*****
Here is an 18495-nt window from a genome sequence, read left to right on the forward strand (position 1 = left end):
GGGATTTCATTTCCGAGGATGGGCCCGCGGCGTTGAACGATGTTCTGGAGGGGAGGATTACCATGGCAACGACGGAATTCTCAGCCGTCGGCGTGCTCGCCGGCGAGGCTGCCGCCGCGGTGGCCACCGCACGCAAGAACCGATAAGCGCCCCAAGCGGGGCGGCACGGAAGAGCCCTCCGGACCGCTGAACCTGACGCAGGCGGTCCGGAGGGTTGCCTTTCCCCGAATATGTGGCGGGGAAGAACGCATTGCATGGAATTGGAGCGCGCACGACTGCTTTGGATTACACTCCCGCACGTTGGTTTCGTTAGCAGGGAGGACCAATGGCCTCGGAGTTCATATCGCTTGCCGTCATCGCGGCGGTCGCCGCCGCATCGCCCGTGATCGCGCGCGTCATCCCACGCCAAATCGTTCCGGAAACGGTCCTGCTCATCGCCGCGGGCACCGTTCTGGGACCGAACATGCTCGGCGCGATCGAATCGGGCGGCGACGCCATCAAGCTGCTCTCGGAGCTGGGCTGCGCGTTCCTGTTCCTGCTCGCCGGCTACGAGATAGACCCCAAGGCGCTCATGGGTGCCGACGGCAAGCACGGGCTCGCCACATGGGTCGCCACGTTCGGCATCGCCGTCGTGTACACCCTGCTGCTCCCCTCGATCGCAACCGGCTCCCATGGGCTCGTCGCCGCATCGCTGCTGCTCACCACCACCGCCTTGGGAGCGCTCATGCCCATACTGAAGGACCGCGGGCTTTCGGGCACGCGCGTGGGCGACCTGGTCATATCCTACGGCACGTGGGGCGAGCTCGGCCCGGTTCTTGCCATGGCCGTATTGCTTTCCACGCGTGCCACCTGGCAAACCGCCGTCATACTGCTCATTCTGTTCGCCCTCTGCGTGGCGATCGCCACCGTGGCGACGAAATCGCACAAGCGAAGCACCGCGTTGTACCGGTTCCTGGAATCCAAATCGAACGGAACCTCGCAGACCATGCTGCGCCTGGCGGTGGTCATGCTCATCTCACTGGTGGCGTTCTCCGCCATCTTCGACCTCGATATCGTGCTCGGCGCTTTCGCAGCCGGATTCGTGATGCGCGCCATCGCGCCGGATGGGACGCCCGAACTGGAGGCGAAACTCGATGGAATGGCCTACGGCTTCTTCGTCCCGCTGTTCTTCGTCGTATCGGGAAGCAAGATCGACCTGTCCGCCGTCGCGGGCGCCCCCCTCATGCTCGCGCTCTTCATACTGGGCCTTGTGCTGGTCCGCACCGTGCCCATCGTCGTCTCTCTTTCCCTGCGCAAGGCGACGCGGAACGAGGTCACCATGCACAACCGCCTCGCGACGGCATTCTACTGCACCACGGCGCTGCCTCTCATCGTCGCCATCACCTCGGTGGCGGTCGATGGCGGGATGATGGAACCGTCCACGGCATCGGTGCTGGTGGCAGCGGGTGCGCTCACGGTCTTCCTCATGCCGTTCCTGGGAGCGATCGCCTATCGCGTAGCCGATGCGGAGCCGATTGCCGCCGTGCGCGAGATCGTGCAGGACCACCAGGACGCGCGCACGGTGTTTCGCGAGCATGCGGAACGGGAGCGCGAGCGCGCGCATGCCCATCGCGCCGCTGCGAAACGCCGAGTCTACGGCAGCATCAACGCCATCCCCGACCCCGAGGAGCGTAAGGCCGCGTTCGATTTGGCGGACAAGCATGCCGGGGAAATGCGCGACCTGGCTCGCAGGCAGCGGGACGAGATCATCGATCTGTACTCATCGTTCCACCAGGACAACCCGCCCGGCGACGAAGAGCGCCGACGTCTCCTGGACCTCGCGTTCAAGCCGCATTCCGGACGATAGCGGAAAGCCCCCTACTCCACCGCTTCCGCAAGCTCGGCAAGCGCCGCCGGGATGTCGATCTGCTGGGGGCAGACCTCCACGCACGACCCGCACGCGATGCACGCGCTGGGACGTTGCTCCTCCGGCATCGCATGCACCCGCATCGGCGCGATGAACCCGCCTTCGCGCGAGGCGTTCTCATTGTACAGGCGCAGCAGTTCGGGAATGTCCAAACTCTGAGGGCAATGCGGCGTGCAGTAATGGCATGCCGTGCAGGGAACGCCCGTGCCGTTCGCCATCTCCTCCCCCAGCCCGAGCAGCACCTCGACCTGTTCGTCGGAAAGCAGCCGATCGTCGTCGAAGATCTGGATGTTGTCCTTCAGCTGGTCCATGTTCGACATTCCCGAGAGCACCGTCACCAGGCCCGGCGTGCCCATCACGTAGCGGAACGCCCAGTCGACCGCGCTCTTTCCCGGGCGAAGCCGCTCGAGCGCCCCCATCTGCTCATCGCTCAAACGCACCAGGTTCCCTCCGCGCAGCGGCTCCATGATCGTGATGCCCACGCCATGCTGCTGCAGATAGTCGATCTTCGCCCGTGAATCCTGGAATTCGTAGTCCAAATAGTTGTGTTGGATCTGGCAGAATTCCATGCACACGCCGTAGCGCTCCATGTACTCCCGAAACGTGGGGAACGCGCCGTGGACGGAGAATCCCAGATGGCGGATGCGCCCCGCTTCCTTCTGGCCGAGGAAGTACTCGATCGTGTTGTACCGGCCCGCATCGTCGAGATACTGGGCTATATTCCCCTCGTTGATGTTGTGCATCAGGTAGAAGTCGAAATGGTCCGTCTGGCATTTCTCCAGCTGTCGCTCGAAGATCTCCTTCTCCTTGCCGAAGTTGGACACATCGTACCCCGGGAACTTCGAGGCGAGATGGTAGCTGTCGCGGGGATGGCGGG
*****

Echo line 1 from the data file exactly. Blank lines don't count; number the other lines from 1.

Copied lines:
Here is an 18495-nt window from a genome sequence, read left to right on the forward strand (position 1 = left end):